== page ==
Moon Over Manifest by Clare Vanderpool.  Middle Grade. Well deserved Newberry Medal winner.  Love that historical novels are getting their due credit.

Lament:  The Faerie Queen’s Deception by Maggie Steifvater.  Young Adult.  Watch out for this one – it’s a sit down and can’t get up until you’re done sort of book.  I’m admittedly jealous of this author’s skill and her fresh, original tale.

Eon:  Dragoneye Reborn by Alison Goodman. Young Adult.  In a word: addicting.  And refreshing.  It’s been awhile since I’ve read a high fantasy novel with a female lead written by a woman.  No male fantasies woven into her relationships with men in this one.  (I’m thinking  A Game of Thrones as I write this.)  The story is so rich, with incredible detail and intricate plot developments, yet it reads fluidly.

The Gargoyle by Andrew Davidson.  Adult fiction.  Once you get past the stomach curdling descriptions of skin grafting, especially to the sensitive “private” area, this was an engaging, off-beat story with an interesting historical twist.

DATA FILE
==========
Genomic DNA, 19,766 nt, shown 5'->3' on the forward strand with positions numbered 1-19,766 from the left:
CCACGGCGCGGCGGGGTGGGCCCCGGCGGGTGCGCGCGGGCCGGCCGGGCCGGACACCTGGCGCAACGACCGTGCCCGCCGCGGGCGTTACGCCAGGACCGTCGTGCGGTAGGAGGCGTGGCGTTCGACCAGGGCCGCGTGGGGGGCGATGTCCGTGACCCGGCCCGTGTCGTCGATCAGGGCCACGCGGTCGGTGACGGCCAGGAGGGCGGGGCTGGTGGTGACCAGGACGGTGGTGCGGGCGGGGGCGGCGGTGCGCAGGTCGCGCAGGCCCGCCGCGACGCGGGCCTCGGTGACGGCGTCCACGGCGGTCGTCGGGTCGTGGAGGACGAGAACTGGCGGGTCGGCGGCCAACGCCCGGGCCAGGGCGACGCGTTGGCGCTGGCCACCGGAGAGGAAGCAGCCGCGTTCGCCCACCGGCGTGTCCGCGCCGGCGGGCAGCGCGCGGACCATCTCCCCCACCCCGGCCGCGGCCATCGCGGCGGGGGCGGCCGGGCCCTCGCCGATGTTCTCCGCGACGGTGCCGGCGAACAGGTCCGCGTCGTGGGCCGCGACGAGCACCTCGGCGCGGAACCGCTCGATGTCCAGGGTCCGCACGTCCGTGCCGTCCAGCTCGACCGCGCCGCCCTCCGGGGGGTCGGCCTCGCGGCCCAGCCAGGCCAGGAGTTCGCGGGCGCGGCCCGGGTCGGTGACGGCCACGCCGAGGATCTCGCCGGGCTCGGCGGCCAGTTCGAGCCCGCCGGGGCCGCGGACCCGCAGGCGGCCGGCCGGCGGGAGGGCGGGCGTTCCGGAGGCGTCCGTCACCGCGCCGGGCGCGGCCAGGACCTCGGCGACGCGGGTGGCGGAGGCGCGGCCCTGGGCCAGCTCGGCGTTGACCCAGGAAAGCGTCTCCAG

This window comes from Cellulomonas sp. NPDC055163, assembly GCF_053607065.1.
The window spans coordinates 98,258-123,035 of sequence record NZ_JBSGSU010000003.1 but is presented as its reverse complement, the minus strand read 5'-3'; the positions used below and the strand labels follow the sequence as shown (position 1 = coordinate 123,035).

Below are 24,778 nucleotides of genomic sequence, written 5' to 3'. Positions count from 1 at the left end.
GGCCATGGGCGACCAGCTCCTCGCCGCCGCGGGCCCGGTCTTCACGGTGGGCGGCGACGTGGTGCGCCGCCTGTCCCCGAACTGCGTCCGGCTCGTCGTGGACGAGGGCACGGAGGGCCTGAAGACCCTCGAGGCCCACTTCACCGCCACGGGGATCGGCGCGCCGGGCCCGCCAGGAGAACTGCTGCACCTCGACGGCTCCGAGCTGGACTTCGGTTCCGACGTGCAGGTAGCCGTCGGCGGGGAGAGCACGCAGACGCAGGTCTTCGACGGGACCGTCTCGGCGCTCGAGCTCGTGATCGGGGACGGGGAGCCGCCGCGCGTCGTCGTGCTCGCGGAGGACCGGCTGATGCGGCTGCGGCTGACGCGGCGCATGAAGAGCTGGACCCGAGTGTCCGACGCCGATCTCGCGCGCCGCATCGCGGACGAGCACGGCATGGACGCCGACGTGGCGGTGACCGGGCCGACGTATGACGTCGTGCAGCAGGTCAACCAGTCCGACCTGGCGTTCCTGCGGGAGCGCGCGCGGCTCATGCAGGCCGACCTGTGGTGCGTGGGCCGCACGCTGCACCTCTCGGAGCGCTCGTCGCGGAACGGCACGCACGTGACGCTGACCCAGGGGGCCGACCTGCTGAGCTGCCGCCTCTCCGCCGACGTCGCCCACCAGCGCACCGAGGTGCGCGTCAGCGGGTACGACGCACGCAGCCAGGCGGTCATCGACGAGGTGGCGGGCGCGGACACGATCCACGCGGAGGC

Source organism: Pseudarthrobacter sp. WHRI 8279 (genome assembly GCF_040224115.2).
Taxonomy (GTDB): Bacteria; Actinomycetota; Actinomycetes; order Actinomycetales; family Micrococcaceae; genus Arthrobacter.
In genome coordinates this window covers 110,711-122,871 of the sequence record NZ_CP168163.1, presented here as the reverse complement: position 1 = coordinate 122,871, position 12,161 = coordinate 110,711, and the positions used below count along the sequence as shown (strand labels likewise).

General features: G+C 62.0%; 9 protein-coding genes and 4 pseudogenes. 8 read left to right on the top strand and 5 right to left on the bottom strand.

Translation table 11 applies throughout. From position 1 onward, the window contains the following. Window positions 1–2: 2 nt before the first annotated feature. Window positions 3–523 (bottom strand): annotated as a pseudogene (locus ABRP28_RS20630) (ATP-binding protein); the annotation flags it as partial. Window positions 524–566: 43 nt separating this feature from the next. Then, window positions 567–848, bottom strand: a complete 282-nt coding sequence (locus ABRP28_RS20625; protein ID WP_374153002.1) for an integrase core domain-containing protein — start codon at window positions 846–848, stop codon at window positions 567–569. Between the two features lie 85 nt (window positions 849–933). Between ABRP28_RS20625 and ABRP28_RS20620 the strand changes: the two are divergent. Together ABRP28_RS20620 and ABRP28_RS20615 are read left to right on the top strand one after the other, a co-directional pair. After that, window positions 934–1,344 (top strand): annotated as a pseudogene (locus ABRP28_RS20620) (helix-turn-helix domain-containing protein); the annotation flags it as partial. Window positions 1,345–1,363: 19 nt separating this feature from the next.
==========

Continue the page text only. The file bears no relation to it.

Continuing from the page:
The Penderwicks:  A Summer Tale of four Sisters, Two Rabbits, and a Very Interesting Boy (and) The Penderwicks on Gardham Street by Jeanne Birdsall.  Middle Grade.  These were two wonderful, charming tales of girls, boys, and the whimsy of childhood.  Doesn’t matter how old you are, you’re gonna like them!

The Year of the Dog and The Year of the Rat by Grace Lin.  Middle Grade.  Grace Lin gave an interesting keynote speech at the NJ SCBWI 2011 conference where she shared her journey as a middle grade novelist and picture book author / illustrator.  Understanding the context in which these books were written made them all the more precious to me.

Graceling by Kristin Cashore.  Young Adult.  This fantasy book started out really strong with a fascinating premise.  The ending weakened for me, but I’d still recommend it highly.

Marcelo in the Read World by Francisco Stork.  Young Adult.  I didn’t expect to fall in love with this book based upon its description, but I did.  The voice in this book is so perfectly executed that the rest of us writers fall into the “groupie” category.

Freak by Marcella Pixley.  Upper Middle Grade / Young Adult.  I found this story incredibly gripping.  Pulled me right back into the twisted world of seventh grade and the odd dynamic of bullying.